The Niyamas, the second limb of the eightfold path of yoga, are the practice of cultivating this love.
The Niyamas follow the Yamas – which are five moral commandments to live harmoniously within society. There are both five Yamas and five Niyamas. While the yamas focus on external behaviors, the niyamas bring attention to our internal behaviors specifically regarding our personal growth and development. The Niyamas can also be described as:
- Character building
- Working with oneself
- Taking in only pure impressions (music, food, books, TV, people)
- Getting to your mat everyday
- Keeping good company and community
Below are the five Niyamas and what each encompasses:
Sauca · Purity
This first Niyama is the foundation for the ones to come. Just like a recipe, we must use quality ingredients to produce a delicious outcome. Think of our lives as a recipe requiring wholesome, natural, PURE ingredients. Begin to notice what and who is involved in your day to day and evaluate if these aspects bring positivity, negativity, or are just plain useless.
Once you become present with your day to day, decide what can be expanded upon and what can be shed? Make it a goal to only digest pure impressions throughout the day. Impressions can be anything – from the conversations we partake in, to the food we consume, to the material we read. For example, if purchasing a tabloid magazine has been a routine, try shedding this habit for an educational, quality piece. Or if eating unhealthy food is a habit, begin to steer your eating selection towards natural, healthy, and delicious options. On a more personable level, notice the company you keep. Do your peers support and uplift you while living a wholesome life too? If the answer is yes, amazing! If you’re not sure, evaluate and then create change. Move towards purity and away from artificial.
Santosa · Contentment
Now that the foundation has been poured, it’s time to become content with what’s been created. All too often we are consumed with the next best thing, never giving attention to the present moment. Santosa, the 2nd Niyama, is to be satisfied with the situation. Satisfaction comes from the wholesome base that’s been created:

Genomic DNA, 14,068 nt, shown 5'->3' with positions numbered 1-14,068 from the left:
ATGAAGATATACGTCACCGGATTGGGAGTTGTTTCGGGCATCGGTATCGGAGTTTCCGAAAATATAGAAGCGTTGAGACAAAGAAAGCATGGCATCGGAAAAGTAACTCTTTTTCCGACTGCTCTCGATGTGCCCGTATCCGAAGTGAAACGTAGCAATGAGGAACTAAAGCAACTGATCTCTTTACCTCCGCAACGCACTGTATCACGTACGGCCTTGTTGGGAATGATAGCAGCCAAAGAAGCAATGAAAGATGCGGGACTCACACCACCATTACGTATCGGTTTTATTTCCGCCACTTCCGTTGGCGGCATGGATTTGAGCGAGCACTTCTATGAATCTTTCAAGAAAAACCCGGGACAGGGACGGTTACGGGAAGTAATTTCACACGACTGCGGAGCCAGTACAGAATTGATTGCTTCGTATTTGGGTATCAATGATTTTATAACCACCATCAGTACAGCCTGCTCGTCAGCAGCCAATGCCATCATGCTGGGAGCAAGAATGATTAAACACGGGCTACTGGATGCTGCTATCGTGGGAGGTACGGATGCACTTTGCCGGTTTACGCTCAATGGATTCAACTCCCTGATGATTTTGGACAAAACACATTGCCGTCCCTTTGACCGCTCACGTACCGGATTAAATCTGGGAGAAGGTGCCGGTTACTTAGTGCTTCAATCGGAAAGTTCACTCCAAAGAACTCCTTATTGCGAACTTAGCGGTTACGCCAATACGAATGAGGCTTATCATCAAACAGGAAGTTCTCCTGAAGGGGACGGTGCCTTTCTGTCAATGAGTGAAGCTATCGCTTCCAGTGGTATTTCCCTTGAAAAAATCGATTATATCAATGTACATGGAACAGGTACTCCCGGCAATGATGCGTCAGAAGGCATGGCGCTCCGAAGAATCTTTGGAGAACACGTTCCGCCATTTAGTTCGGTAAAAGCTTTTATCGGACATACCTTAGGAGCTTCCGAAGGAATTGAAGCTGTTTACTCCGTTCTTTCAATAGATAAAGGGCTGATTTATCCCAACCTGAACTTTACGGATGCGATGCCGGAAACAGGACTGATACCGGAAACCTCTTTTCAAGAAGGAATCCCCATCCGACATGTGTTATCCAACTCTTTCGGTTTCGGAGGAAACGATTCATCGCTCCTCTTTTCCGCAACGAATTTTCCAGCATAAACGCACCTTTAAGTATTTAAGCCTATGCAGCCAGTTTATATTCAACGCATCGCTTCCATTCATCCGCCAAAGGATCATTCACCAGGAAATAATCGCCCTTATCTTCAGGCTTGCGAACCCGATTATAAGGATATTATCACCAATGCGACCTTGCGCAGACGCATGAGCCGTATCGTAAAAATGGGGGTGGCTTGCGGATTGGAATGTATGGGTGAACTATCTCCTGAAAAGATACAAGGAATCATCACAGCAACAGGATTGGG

- Enough energy in the body
- Loving relationships
- Quality company or community
- Wholesome food
- A noncompetitive outlook
Tapas · Heat · Discipline
The 3rd Niyama is DOING THE WORK! This is where we tap into self-discipline and practice it day in and day out. It involves heat, stoking our inner fire, creating friction, and practicing austerity. Tapas is manifested by doing the following:
- Staying present both on an off the yoga mat
- For practicing yogis, a daily practice whether it’s two or 90 minutes
- When practicing yoga, creating deep penetrating heat which in turn changes our deep internal grooves (habits)
- Checking in everyday with yourself and doing something to encourage growth
Svadhyaya · Self – Study
The life recipe we’ve been building is almost complete. The foundation has been laid, we are satisfied, and self-discipline is being practiced. Now it’s time for reflection. Svadyaya is self-study of our lives and how we treat each moment. The 4th Niyama is best practiced by doing the following:
- Always having a beginner’s mind
- Committing to the role of a life long student
- Noticing the effects of our practices (spiritual, mental, yoga)
- Recognizing our habits and adjusting them to find more balance
- Noticing deep fears that hold us back from achieving goals & dreams
Ishvara Pranidhana · Higher Power
The last Niyama, Ishvara Pranidhana, is surrender to a higher power, any power or belief. It is to place your faith in something bigger than you, allowing the Universe take it’s natural course, letting go completely. This is the most challenging and liberating step of all five. As with everything in yoga – take baby steps, recognize where change can occur, and be patient with the process because life is a beautiful opportunity to cherish each and every day!